Electric Snowblowers... Novelty or Usefull? - Snowblower Forum : Snow Blower Forums
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post #1 of 37 Old 11-11-2015, 04:46 PM Thread Starter
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Electric Snowblowers... Novelty or Usefull?

This may be a little controversial for my first real post but I have been reading about and seeing a lot more "proper" single-stage electric units hitting the shelves and I was wondering how effective they are. I realize the main limitations to these machines but I am interested in hearing from anyone who has actually used one. I must admit that I am intrigued by the simplicity fo these things.
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post #2 of 37 Old 11-11-2015, 08:13 PM
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Originally Posted by CanadianDave View Post
This may be a little controversial for my first real post but I have been reading about and seeing a lot more "proper" single-stage electric units hitting the shelves and I was wondering how effective they are. I realize the main limitations to these machines but I am interested in hearing from anyone who has actually used one. I must admit that I am intrigued by the simplicity fo these things.
I have never used one, but most of these units are running a 13A - 15A motor. This means you are getting about 2.0 - 2.3 HP of power as an absolute maximum.

Since power measures the rate at which work can be done, the laws of physics already have these at a serious disadvantage to a gas powered unit with 5 HP or more.

Something has to give.. They either can't move the snow as far or can't move as much..

That said I am sure they might work ok in small spaces with smaller amounts of snow.

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post #3 of 37 Old 11-11-2015, 09:05 PM
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I've never experienced using one but my neighbor bought one last year and seemed to have a dickens of a time with the power cord. It was a true electric blower not battery operated. I was done with three residences by the time he got part of his sidewalk done. Admittedly, this was obviously his first time operating it and I felt bad for him but he soldiered on and finally got done. Just watching him though, convinced me to stay the heck awy from them. I know Toro makes an electric "Power shovel" that seems to have a decent legacy. Just not for me. Well, if I had only a small sidewalk to do and was a little older I would possibly consider getting one.
AND......

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post #4 of 37 Old 11-11-2015, 09:17 PM
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Originally Posted by micah68kj View Post
I've never experienced using one but my neighbor bought one last year and seemed to have a dickens of a time with the power cord. It was a true electric blower not battery operated. I was done with three residences by the time he got part of his sidewalk done. Admittedly, this was obviously his first time operating it and I felt bad for him but he soldiered on and finally got done. Just watching him though, convinced me to stay the heck awy from them. I know Toro makes an electric "Power shovel" that seems to have a decent legacy. Just not for me. Well, if I had only a small sidewalk to do and was a little older I would possibly consider getting one.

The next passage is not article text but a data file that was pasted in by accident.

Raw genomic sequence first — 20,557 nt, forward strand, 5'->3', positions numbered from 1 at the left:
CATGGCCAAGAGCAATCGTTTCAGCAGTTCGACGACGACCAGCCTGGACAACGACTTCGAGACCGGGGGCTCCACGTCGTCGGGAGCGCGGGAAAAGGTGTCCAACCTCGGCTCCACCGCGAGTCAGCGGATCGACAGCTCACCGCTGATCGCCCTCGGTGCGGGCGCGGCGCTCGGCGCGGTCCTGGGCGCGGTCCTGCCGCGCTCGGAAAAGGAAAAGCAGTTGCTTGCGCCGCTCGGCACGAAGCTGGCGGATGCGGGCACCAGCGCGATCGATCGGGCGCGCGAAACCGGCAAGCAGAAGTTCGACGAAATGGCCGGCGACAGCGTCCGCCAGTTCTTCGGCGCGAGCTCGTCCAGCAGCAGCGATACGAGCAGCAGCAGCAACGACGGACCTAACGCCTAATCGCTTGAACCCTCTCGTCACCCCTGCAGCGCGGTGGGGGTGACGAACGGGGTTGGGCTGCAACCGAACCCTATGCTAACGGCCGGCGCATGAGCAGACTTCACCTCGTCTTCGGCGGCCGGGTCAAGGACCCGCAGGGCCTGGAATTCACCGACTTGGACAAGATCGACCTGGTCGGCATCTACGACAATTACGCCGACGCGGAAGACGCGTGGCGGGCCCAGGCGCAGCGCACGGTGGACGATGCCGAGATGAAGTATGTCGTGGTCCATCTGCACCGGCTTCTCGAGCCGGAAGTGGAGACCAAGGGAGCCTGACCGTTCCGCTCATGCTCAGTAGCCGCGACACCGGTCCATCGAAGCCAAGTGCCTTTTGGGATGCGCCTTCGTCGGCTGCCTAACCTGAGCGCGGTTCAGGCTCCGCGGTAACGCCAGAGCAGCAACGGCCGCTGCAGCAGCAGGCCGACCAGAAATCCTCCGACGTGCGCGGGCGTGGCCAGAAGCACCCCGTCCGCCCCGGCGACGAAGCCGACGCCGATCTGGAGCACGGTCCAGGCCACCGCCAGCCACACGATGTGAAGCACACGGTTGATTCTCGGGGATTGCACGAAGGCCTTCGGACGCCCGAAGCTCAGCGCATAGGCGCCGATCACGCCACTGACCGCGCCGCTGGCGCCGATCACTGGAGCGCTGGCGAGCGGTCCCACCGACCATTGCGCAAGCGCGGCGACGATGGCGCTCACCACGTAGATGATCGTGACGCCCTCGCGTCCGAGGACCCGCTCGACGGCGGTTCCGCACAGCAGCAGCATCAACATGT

AND......
I had a Power Shovel many years ago, in my first small house, single driveway, one car long. Got it for Christmas that year, and it didn't snow until March, Off I went, secret weapon in hand. Turns out it was about 3" heavy, wet snow. Power shovel was begging for mercy in about 6 minutes, internal thermal protection tripped, I went looking for a blown fuse, found none, and by the time I got back to it, it has cooled and worked again, for about 6 minutes. Tried it one other time in dry snow, and it sort of worked, but it only shot snow forward. Long story short, I dunno where it is, if it moved with us and I don't care.
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post #5 of 37 Old 11-11-2015, 09:19 PM
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3 Residences Joe ! Sounds like me sorta...

I do the neighbor to the right of me and I also do the neighbor to the left of me 2 houses over.
Ones older and the latter, her husband passed away suddenly one day after walking into the house from painting the fence...

The immediate neighbor to the left of me, I skip and would rather push the snowblower against the grain of snow rather than even cut a path to get to the other neighbor.
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post #6 of 37 Old 11-11-2015, 09:34 PM
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3 Residences Joe ! Sounds like me sorta...

I do the neighbor to the right of me and I also do the neighbor to the left of me 2 houses over.